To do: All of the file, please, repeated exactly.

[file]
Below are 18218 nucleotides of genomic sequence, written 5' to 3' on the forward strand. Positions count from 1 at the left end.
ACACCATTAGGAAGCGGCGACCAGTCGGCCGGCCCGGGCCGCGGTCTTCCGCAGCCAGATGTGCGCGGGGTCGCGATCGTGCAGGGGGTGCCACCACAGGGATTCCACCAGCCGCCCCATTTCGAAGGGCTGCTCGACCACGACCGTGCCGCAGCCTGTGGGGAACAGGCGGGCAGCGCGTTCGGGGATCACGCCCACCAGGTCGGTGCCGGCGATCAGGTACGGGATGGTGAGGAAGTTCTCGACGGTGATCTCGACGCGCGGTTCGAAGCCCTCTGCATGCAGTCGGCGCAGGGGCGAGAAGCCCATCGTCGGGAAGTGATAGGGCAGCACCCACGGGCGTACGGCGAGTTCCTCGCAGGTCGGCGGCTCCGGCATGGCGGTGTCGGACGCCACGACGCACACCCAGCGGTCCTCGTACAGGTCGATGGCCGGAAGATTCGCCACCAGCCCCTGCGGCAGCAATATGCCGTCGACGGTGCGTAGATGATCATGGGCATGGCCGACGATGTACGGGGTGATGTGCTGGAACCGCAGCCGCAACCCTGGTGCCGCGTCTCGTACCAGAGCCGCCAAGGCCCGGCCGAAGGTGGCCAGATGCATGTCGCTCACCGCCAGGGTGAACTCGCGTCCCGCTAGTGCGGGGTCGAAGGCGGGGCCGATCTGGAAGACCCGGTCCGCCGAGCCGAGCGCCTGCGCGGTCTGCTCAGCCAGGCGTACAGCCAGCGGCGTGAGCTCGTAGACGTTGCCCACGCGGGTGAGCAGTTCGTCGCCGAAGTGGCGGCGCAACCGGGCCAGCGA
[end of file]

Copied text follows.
Below are 18218 nucleotides of genomic sequence, written 5' to 3' on the forward strand. Positions count from 1 at the left end.
ACACCATTAGGAAGCGGCGACCAGTCGGCCGGCCCGGGCCGCGGTCTTCCGCAGCCAGATGTGCGCGGGGTCGCGATCGTGCAGGGGGTGCCACCACAGGGATTCCACCAGCCGCCCCATTTCGAAGGGCTGCTCGACCACGACCGTGCCGCAGCCTGTGGGGAACAGGCGGGCAGCGCGTTCGGGGATCACGCCCACCAGGTCGGTGCCGGCGATCAGGTACGGGATGGTGAGGAAGTTCTCGACGGTGATCTCGACGCGCGGTTCGAAGCCCTCTGCATGCAGTCGGCGCAGGGGCGAGAAGCCCATCGTCGGGAAGTGATAGGGCAGCACCCACGGGCGTACGGCGAGTTCCTCGCAGGTCGGCGGCTCCGGCATGGCGGTGTCGGACGCCACGACGCACACCCAGCGGTCCTCGTACAGGTCGATGGCCGGAAGATTCGCCACCAGCCCCTGCGGCAGCAATATGCCGTCGACGGTGCGTAGATGATCATGGGCATGGCCGACGATGTACGGGGTGATGTGCTGGAACCGCAGCCGCAACCCTGGTGCCGCGTCTCGTACCAGAGCCGCCAAGGCCCGGCCGAAGGTGGCCAGATGCATGTCGCTCACCGCCAGGGTGAACTCGCGTCCCGCTAGTGCGGGGTCGAAGGCGGGGCCGATCTGGAAGACCCGGTCCGCCGAGCCGAGCGCCTGCGCGGTCTGCTCAGCCAGGCGTACAGCCAGCGGCGTGAGCTCGTAGACGTTGCCCACGCGGGTGAGCAGTTCGTCGCCGAAGTGGCGGCGCAACCGGGCCAGCGA